the of occurrences of the character in the string in
    Tkinter.

    My questions are:

    How can I make an empty Entry object that will hold a word
    that a user will enter?


    I believe you meant to say: "How can i CREATE an entry field to
    accommodate user input?"


    Easy.


    How to make an empty Entry object that will hold a single
    character that the user will enter?


    Not as easy, but still quite doable. Do you want to filter the input,
    allowing only a single character?

    How to A Button object with a text equal to "Count"?


    Easy-pee-see. Follow this yellow brick road to enlightenment.



    http://effbot.org/tkinterbook/tkinter-whats-tkinter.htm
    Hello,

    Here is my try to answer some of questions:


    from tkinter import *

    class word:
    def __init__(self,Entry,Character):
    window = Tk()
    window.title("Widget")

    top = Tk()
    L1 = Label(top, text="Enter a string")
    L1.pack( side = LEFT)
    E1 = Entry(top, bd =5)

    This is unlikely to work. You have overwritten the Entry widget from
    tkinter, meaning that E1 will not be an Entry (unless you pass
    tkinter.Entry to a word() instance, which seems redundant).


    My suggestion is actually to generate classes derived from tkinter widgets
    (I often use Frame, since it's quite generic and can act as a container for
    any other widget easily).



    E1.pack(side = RIGHT)

    top.mainloop()

    L2 = Label(bottom, text="Number of single characters")
    L2.pack( side = LEFT)
    E2 = Entry(bottom, bd =5)

    button = Tkinter.Button(bottom, text ="Count", command =
    countCharacter).pack()

    def countChacater(self):
    count = word.count(character)

    I'm just struggling with only how to create an object that will hold a
    single character that the user will enter.

    This is tricky. The approach I would take is to generate an entry widget
    and then bind all key-press events in that widget to a method that checks
    how long the input string is. If it is longer than a single character,
    reject the new letter and optionally raise an alert (using, e.g.,
    tkMessageBox.showwarning).


    If you want the count on the button to be updated continuously, you'll need
    to update that counter every time either the input string or character is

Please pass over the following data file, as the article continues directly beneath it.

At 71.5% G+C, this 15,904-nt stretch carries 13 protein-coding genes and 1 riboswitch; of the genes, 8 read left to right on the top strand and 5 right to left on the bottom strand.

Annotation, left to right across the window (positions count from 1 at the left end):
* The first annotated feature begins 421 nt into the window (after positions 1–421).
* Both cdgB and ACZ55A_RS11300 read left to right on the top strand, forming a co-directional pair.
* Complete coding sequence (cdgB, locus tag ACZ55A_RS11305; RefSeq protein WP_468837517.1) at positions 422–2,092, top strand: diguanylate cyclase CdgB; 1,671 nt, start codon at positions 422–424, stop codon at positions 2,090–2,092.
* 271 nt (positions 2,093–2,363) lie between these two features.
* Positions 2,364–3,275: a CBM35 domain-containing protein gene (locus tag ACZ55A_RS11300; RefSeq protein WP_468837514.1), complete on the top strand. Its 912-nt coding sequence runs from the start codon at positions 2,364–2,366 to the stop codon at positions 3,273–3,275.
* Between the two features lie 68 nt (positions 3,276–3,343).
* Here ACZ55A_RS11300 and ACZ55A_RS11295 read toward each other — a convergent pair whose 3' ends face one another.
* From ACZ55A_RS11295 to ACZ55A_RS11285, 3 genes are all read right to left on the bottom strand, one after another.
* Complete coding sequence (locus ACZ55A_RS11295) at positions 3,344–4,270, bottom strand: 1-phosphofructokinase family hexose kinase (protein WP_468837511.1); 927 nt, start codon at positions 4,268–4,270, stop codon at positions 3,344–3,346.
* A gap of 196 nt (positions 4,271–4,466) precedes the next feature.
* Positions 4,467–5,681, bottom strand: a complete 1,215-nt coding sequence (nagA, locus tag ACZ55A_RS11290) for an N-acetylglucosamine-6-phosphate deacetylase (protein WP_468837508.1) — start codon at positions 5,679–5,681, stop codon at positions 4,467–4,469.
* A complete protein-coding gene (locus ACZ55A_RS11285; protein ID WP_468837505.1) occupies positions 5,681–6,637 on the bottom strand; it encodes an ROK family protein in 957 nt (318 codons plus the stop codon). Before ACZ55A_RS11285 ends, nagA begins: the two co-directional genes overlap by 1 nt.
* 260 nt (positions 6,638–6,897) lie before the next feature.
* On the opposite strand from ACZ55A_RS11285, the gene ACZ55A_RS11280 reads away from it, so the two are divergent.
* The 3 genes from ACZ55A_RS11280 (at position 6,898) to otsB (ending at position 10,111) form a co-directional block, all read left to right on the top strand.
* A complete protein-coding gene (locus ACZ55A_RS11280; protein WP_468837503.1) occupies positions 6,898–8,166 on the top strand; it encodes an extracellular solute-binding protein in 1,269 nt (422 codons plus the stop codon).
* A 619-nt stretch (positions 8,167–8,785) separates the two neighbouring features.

changed.


    Good luck,
    Jason
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  • Ranting Rick at Mar 20, 2013 at 2:16 am

    On Mar 19, 8:25 pm, maiden129 wrote:


    Here is my try to answer some of questions:

    [snip code]
    I don't understand why you are wrapping this code into a class. Are
    you trying to create something reuseable?

    I'm just struggling with only how to create an object that
    will hold a single character that the user will enter.

    I would suggest that you scrape this code and start over, and a good
    starting point would be at the BEGINNING.


    All (well, *most*) GUI applications begin with a "root window". Once
    you have created the main window you can start placing widgets inside
    the window. This is the basic outline of a Tkinter GUI application.


    1. Create the root window.
    2. Create all the needed sub-widgets and arrange them properly.
    3. Start processing user events.


    So using the code you provided (and rearranging it to make sense) you
    would end up with this:


    ## START CODE ##(Python 3.x)
    import tkinter as tk
    from tkinter.constants import LEFT


    def cbButton(self):
    print('I should do something here!')


    root = tk.Tk()
    root.title("Window")
    w=tk.Label(root, text="Enter a string")
    w.pack(side=LEFT)
    e1 = tk.Entry(root, bd=5)
    e1.pack(side=LEFT)
    b=tk.Button(root, text="Count", command=cbButton)
    b.pack(padx=5, pady=5)
    root.mainloop()
    ## END CODE ##


    Notice that i used a more intelligent form of import that will
    maintain a clean namespace. Tkinter is a very BLOATED module, and
    since you are just learning you won't be aware of the names that could
    cause problems.


    Also notice that my style is consistent. Not following an accepted
    coding style is condemnable, however, being inconsistent with your
    style is abominable!


    PS: Also, trim those excessive quotes please.
  • Maiden129 at Mar 20, 2013 at 2:36 am

    On Tuesday, March 19, 2013 10:16:25 PM UTC-4, Rick Johnson wrote:
    On Mar 19, 8:25 pm, maiden129 wrote:





    So should I redo my other code that I created with the radioButtons to change the colors of a text?